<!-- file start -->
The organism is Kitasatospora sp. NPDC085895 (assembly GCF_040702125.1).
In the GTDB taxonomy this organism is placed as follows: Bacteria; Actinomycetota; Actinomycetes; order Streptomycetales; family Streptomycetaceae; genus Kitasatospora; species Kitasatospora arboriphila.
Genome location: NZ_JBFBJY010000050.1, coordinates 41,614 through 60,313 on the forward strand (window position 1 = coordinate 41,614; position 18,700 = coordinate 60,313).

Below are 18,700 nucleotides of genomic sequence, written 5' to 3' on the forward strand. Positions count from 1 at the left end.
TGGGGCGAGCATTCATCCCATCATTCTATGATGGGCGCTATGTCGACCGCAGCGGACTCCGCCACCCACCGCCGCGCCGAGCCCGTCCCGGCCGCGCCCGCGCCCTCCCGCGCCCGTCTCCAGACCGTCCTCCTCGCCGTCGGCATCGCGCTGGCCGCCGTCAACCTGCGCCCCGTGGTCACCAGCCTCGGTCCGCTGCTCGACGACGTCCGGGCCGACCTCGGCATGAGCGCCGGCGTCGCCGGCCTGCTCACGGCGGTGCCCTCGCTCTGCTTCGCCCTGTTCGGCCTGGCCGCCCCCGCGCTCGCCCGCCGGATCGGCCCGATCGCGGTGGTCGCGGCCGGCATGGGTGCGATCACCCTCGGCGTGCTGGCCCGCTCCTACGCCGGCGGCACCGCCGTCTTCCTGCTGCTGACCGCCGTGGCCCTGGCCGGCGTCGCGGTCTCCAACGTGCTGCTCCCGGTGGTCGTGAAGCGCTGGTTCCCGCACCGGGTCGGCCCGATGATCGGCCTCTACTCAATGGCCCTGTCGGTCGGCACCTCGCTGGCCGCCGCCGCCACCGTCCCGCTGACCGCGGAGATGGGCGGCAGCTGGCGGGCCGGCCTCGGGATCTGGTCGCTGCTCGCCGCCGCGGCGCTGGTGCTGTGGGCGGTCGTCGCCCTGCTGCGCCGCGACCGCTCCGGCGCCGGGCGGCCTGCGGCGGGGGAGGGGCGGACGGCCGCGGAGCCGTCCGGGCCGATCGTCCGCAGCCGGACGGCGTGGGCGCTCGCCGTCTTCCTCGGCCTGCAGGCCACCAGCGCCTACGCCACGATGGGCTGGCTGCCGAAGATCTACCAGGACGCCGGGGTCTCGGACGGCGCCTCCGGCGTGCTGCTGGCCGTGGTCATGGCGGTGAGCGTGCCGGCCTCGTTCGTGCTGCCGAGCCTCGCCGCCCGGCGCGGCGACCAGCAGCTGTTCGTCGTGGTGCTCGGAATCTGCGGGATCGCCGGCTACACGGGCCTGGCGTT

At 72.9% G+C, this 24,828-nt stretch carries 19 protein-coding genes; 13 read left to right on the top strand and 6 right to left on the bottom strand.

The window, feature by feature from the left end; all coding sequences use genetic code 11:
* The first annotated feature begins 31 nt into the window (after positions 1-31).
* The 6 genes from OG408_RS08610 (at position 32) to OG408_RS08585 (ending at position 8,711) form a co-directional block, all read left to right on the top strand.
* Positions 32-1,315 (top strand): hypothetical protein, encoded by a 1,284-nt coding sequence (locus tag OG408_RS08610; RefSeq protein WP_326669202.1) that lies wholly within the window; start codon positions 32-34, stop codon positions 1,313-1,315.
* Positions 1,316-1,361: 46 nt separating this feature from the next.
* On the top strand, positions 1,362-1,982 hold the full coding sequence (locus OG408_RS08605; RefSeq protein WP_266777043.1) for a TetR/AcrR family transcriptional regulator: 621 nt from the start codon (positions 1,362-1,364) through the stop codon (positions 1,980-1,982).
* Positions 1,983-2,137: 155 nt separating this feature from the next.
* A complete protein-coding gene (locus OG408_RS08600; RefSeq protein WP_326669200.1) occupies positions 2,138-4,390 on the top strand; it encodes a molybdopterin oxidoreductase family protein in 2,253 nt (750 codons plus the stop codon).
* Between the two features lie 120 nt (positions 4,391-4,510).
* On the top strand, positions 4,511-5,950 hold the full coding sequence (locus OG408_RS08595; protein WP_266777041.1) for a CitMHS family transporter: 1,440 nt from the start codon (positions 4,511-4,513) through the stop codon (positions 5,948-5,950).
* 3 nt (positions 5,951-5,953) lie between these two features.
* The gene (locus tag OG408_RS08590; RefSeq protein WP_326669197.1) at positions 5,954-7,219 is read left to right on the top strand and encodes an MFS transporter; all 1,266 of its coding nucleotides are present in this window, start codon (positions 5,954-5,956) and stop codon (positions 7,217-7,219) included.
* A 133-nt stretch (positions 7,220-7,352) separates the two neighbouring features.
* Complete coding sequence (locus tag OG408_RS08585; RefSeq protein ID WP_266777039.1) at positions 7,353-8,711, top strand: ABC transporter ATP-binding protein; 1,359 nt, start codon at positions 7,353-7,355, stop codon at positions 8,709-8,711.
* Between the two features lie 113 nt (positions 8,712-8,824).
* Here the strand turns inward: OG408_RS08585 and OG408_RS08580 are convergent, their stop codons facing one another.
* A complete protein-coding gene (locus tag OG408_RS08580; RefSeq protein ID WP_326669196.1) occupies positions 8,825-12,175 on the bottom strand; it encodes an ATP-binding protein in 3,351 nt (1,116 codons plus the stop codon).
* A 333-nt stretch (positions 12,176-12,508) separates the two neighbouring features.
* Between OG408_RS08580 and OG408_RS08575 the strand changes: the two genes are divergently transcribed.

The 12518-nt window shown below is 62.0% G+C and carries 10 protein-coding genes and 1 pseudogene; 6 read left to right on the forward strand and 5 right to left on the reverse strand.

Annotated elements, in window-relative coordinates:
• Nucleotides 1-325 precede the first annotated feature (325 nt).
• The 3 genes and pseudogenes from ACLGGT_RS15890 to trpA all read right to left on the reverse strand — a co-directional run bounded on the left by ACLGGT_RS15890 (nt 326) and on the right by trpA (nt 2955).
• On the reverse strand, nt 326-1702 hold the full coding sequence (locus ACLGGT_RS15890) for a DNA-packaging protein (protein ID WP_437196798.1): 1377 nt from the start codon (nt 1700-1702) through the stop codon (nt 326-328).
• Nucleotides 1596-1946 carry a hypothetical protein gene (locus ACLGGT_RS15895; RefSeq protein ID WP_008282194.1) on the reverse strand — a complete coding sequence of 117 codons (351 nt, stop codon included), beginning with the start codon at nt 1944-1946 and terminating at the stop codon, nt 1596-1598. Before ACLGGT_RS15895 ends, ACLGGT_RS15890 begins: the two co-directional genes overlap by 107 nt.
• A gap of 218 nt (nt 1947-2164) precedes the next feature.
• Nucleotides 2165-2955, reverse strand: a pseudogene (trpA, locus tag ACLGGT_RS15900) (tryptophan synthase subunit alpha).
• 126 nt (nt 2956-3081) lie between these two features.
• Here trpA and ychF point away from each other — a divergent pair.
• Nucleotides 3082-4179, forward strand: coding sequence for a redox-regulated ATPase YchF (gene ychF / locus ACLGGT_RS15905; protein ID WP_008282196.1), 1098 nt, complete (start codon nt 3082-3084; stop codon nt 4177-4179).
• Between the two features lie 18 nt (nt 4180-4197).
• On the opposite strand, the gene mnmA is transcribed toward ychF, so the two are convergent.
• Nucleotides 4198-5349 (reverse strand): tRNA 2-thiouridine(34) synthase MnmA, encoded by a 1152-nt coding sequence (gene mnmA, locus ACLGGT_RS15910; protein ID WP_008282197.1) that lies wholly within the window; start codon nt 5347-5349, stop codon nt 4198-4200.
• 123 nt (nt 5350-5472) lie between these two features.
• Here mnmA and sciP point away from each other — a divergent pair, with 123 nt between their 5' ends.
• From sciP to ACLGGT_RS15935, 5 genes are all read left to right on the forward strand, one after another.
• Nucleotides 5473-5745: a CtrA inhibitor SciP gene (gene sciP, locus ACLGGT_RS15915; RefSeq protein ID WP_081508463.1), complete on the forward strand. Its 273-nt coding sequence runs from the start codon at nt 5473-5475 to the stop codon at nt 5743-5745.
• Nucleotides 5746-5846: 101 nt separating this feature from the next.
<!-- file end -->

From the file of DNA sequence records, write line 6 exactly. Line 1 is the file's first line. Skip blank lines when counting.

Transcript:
At 72.9% G+C, this 24,828-nt stretch carries 19 protein-coding genes; 13 read left to right on the top strand and 6 right to left on the bottom strand.